James Madison University

Nursing Students Build Community From Within

By Sydney Palese

Thanks to the efforts of the newly formed Nursing Student Advisory Council (SAC), students in the Department of Nursing are not only immersing themselves in a professional and comprehensive learning environment inside and outside of the classroom, but are also reaching out to prospective students and building meaningful relationships with faculty.

The SAC was formed when three current seniors in the program – Lauren Vaccarello, Shannon, Benesh and Maggie McGrath – noticed that many incoming nursing students had several questions about what to expect from their courses and professors. To remedy these issues, they developed the idea for the council and made their proposal to the department over the spring break of 2013.

 “It was very well received,” Vaccarello said. “When the idea was brought up, Dr. [Cindy] Rubenstein was really excited because the nursing faculty had been thinking of a similar idea beforehand. It was perfect timing.”

Since its implementation last spring, the SAC has been encouraging a wealth of new programs to foster fellowship among students and faculty. In addition to potlucks and cookie exchanges held outside of the classroom, the SAC also acts as a liaison between students and faculty.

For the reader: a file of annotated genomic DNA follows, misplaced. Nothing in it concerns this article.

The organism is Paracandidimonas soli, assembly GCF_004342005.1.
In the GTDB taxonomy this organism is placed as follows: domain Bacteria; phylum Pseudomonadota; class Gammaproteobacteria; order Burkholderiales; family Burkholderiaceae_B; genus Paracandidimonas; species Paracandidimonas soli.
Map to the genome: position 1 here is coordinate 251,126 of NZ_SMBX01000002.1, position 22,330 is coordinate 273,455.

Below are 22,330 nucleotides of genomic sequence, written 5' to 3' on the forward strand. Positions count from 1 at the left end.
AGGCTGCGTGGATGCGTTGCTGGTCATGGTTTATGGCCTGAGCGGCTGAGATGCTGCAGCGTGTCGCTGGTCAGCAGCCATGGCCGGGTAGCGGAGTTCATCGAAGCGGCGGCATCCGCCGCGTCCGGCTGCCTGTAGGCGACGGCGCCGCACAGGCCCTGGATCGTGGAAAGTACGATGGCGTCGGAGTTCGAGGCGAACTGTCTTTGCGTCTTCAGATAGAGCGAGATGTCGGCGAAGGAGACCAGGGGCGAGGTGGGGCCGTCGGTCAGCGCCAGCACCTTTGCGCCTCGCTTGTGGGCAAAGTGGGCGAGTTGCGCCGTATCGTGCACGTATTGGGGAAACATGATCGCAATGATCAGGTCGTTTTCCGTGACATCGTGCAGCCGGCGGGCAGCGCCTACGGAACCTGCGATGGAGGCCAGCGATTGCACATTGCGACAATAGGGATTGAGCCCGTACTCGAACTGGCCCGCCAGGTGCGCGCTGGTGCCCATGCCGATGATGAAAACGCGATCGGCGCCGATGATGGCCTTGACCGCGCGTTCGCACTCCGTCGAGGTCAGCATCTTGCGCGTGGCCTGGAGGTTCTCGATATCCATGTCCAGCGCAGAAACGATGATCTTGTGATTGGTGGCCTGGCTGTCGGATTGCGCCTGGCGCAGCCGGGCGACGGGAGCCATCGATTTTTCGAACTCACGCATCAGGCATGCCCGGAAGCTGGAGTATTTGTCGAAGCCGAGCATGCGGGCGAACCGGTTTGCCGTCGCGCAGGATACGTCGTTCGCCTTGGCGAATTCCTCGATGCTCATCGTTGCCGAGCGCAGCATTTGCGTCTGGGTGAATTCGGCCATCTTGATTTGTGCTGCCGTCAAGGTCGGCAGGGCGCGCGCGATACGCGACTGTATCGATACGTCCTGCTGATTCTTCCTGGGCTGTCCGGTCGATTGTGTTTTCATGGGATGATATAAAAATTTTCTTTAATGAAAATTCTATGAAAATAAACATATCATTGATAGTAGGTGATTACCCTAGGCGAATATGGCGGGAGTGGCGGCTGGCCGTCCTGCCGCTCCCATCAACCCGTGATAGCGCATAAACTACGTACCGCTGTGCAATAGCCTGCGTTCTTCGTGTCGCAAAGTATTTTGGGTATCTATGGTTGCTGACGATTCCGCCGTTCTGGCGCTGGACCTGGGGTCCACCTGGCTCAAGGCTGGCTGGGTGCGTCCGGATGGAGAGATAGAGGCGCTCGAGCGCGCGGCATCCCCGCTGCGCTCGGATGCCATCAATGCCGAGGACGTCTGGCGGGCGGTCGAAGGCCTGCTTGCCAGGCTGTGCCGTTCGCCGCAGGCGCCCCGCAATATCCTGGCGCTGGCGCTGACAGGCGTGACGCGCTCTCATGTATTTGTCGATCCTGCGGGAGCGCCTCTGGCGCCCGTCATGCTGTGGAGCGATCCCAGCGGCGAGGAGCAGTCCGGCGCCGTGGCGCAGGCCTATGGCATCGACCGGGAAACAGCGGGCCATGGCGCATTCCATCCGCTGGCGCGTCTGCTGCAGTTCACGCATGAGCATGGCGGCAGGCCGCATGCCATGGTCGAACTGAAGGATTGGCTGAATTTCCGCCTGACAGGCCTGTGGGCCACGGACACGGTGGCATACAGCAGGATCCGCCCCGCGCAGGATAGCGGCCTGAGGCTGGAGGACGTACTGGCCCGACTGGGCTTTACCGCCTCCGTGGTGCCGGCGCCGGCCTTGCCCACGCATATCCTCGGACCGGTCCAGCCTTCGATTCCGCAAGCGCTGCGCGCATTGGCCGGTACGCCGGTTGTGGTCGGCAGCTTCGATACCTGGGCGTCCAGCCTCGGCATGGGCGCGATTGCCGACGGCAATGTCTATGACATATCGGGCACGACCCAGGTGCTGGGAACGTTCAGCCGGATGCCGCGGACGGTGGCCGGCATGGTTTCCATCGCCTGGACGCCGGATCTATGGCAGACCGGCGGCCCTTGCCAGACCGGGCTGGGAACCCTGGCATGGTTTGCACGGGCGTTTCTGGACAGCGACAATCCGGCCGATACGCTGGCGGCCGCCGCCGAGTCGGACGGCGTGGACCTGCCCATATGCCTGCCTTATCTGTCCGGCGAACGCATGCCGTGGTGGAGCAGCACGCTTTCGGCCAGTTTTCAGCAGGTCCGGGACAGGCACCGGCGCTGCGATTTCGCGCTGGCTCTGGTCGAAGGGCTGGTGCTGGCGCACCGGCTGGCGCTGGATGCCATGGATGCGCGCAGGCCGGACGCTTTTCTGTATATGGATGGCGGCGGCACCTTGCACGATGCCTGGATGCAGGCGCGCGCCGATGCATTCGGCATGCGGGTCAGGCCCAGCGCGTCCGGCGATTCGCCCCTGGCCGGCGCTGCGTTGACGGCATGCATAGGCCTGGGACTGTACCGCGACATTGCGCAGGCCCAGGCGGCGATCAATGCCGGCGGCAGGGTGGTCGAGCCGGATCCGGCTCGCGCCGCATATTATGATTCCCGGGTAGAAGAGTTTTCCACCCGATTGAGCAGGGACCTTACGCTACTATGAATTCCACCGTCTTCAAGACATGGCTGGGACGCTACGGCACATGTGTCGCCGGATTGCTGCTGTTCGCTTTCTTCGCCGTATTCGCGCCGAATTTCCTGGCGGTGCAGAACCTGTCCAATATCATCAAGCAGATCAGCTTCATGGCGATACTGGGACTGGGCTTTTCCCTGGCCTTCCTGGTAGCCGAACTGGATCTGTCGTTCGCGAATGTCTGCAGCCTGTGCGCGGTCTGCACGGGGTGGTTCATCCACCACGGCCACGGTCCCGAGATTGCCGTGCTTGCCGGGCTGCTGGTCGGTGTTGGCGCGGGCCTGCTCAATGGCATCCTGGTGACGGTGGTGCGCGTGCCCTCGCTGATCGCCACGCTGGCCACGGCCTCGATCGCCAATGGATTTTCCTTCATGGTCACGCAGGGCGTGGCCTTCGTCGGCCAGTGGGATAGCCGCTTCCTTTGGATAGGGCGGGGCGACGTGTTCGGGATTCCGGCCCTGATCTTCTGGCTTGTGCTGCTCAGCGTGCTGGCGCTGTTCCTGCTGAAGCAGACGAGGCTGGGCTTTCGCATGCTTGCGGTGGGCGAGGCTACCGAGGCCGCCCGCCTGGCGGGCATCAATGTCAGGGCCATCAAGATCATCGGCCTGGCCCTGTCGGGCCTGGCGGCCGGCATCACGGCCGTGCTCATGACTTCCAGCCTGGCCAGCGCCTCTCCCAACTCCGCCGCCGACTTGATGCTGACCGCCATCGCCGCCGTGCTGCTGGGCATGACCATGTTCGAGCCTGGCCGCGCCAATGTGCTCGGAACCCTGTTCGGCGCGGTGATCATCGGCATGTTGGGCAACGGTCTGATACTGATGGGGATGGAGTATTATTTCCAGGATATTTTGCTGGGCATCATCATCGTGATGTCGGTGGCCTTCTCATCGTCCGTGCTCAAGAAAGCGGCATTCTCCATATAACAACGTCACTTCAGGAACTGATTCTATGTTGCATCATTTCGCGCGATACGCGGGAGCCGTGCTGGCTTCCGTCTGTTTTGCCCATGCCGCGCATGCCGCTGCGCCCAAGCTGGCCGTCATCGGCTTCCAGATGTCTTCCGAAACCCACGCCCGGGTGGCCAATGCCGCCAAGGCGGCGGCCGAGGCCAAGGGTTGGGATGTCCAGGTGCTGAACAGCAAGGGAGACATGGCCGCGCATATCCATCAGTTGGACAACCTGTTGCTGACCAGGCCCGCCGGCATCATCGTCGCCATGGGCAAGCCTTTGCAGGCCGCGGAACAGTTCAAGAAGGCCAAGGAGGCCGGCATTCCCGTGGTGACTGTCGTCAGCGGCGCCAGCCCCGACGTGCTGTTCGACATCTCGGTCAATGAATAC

Dr. Cindy Rubenstein, the undergraduate program director of the department said, “Student input into the decisions made by departmental committees is extremely valuable. Our student representatives that serve on committees provide the unique student perspective that allows the department and BSN program to improve policies and curriculum to best meet students’ learning needs.”

One of the hallmark programs of the SAC includes the fostering of a mentor-mentee relationship between incoming students and students in their first semester of the program.

 The mentoring program is one of four focus groups within the SAC – the others include tours, merchandise and tutoring. Members of the SAC can choose to be involved in any of the four. Vaccarello said students in their third semesters are typically the most involved in the program and hold a majority of the leadership positions.

“Everyone works together to plan different events and come up with ways for the Student Advisory Council to be involved in the nursing department,” Vacarello said. “As you’re going through the nursing program, the SAC helps with leadership roles. It is helping students get to know one another, and faculty, better.”